Glendale will be getting a lot of love next week when the city hosts the 2015 Super Bowl at the University of Phoenix Stadium. But if you’re not a NFL aficionado, leave the Arizona city to the athletes and their fans and check out these five intriguing yet underrated US cities
“It’s my kind of town”. So sang Sinatra, of Chicago, back in 1964. Old Blue Eyes wasn’t wrong: nowhere beats Chicago – both metaphorically and literally (it’s the home of the skyscraper). The Windy City is one of those rare places that looks stunning at any time of year: it boasts art and culture, professional sports, world class museums, hip hotels and restaurants plus the sort of energy that only a city has. Little wonder then for many who come, Chicago immediately becomes their favourite American metropolis. True it’s a long way to go, but then then finest things in life are not always the easiest to achieve.
Cowtown – as Fort Worth is often referred to – maybe just 30 miles down the road from Dallas but it’s a world away from Big D’s bright lights and big hotels. Make the Downtown district – home to the newly developed 55,000 square foot Sundance Square Plaza – your first Fort Worth port of call. When savvy urbanites close their eyes and dream of the perfect urban neighbourhood, chances are it looks a lot like Downtown with its cool, independent boutiques. But much of Fort Worth’s appeal lies in the famed Stockyards National Historic District: don’t miss the daily cattle drive. Saddle up and go now (when the weather is less stifling than in the scorching high summer months) before everyone else wises up…
Lafayette - aka the heartbeat of Acadiana - has a strong sense of character. It’s brimming with one off boutiques like Parish Ink - a shop set up by siblings Bram and Jillian Johnson selling quirky t-shirts – and independent cafes and restaurants (Lafayette is regularly voted one of the tastiest towns in the south). Lafayette isn’t all about food, it’s also a hotspot of music – where festivals fill up the calendar including the annual Zydecco festival and Black Pot Festival. Make no mistake: locals love their music and can be found crowding into hip bars such as the Blue Moon Saloon listening to bands into the wee small hours, even on a school night.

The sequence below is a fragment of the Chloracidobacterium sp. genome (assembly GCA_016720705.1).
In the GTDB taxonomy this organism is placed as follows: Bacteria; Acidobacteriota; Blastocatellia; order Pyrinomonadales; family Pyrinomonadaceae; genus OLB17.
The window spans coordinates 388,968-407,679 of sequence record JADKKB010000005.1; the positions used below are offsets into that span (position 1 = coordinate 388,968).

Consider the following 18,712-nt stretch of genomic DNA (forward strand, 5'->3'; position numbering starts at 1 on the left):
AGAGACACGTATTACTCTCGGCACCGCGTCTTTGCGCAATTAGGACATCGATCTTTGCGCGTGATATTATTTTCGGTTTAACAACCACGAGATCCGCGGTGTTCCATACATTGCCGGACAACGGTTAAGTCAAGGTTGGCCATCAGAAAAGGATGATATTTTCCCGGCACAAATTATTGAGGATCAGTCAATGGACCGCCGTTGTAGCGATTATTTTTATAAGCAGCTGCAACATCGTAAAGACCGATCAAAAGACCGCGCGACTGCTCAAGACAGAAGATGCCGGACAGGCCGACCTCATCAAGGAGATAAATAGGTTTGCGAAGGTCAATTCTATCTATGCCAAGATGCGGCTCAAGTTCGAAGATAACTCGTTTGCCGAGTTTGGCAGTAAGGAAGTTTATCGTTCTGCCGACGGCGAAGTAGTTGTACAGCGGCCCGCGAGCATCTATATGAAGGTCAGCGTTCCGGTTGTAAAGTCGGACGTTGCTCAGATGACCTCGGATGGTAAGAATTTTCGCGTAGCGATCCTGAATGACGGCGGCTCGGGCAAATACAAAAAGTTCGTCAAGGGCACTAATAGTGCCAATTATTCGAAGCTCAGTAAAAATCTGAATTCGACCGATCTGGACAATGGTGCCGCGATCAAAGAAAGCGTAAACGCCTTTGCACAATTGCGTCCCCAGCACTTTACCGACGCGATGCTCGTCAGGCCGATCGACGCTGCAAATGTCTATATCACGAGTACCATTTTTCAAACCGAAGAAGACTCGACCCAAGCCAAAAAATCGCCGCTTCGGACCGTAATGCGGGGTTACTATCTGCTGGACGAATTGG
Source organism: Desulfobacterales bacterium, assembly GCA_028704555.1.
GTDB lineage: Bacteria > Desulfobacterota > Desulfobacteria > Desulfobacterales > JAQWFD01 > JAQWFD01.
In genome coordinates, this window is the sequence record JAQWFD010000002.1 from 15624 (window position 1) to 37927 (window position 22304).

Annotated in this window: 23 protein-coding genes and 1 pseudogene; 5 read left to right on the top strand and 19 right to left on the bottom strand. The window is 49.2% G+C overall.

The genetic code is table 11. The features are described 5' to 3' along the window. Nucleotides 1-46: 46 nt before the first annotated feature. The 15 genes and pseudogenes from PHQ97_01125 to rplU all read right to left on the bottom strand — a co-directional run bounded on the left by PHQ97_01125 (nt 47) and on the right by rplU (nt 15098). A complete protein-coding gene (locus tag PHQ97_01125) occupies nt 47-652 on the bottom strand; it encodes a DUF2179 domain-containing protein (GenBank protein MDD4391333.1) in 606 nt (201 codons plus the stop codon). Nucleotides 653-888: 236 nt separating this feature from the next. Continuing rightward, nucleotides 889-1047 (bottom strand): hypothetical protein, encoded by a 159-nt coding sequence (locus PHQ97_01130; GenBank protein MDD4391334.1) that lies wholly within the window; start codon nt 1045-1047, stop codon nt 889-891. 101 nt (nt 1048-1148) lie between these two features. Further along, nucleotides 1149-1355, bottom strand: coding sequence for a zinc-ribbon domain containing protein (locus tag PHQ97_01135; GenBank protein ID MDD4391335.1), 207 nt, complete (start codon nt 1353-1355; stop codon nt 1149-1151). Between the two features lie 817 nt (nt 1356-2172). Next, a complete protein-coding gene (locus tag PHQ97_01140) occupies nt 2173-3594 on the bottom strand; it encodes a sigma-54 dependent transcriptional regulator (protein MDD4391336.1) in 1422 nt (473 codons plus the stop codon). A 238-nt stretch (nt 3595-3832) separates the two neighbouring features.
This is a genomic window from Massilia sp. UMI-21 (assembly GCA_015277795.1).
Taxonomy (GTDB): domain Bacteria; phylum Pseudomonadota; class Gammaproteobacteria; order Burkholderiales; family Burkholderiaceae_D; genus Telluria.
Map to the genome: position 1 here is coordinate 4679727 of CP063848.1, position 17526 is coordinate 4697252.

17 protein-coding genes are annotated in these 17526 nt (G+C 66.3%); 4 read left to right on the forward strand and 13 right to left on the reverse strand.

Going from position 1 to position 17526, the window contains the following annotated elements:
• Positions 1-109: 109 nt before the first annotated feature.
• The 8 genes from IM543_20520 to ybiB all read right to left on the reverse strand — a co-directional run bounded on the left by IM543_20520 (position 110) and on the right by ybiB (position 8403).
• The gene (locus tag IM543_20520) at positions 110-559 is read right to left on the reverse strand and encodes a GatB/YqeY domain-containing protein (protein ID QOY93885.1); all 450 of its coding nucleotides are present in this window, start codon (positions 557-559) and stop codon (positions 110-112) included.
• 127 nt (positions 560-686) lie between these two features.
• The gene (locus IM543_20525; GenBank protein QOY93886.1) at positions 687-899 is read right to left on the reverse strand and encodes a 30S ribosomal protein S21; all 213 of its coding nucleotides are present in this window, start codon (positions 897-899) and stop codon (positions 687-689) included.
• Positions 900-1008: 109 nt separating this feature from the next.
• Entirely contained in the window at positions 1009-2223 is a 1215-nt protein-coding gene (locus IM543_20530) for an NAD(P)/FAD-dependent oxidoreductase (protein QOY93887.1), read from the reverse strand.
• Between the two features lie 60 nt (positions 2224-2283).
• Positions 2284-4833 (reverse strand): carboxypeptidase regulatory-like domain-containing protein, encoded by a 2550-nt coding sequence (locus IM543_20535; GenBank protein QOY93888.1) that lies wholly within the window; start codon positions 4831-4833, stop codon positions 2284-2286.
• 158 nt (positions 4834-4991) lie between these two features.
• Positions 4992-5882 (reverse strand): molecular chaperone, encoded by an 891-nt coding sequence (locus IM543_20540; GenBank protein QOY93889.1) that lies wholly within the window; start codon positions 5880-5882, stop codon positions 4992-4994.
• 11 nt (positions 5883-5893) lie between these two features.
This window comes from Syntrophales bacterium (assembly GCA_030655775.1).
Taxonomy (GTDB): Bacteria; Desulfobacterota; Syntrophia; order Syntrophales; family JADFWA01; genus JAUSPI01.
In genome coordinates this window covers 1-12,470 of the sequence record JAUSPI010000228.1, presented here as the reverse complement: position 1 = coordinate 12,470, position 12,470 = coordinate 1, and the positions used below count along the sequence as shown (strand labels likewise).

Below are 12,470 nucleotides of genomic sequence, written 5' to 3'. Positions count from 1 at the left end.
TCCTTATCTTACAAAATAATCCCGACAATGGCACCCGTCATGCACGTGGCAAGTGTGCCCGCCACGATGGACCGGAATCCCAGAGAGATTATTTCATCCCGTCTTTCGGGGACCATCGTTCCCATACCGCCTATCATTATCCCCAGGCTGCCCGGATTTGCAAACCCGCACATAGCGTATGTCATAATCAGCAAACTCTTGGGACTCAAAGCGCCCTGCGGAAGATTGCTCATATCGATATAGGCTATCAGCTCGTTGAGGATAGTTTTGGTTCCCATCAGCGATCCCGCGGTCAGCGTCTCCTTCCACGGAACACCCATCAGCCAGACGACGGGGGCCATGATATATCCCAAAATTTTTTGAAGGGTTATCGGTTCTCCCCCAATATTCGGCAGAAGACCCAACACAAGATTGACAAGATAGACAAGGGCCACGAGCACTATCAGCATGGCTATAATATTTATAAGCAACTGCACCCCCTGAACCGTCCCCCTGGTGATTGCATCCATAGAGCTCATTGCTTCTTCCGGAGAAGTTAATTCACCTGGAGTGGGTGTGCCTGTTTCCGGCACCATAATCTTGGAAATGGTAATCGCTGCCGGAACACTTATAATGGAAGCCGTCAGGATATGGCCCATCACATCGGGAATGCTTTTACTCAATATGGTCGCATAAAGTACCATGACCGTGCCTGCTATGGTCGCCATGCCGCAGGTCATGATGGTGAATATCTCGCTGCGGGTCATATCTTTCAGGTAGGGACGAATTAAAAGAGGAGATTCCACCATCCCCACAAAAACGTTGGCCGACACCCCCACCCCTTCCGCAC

The seaside port city is only 30 minutes away from bustling Boston by train, but Salem – with its cobblestone streets chock full of old clapboard homes and quaint shops feels like another world. Salem is the site where the colony of Massachusetts was first established in 1629 but it is the outrageous witch trials of 1692 that catapulted the town onto the world stage. Yet while this small seaport is powerfully linked with its witch history, there’s more to Salem than witches. I enjoyed immersing myself in novelist Nathaniel Hawthorne’s stories at the House of Seven Gables. America’s oldest wooden mansion was made famous by the American author in his 1851 novel of the same name.
Looked around LA? Lost your heart in San Francisco? Seek out Santa Cruz - a small yet lively, Californian beach town recognised as the world’s fourth surfing reserve. The pros ride world class breaks off Steamers Lane but if, you’ve never set foot on a board before, Cowell’s Beach (where the waves and thus wipeouts are gentler) is arguably the best place to get schooled in the ‘sport of kings’. Back on shore the big attraction is the famous 1907 Santa Cruz Boardwalk that appeared in The Lost Boys. When you’ve screamed your head off on the wooden 1924 roller coaster, one of the best things to do is to stroll and people watch along Pacific Avenue. It’s here that Santa Cruz’s strong 1960s spirit pervades: expect to see laid back hippies, stoners and shops selling ‘Keep Santa Cruz Weird’ bumper stickers.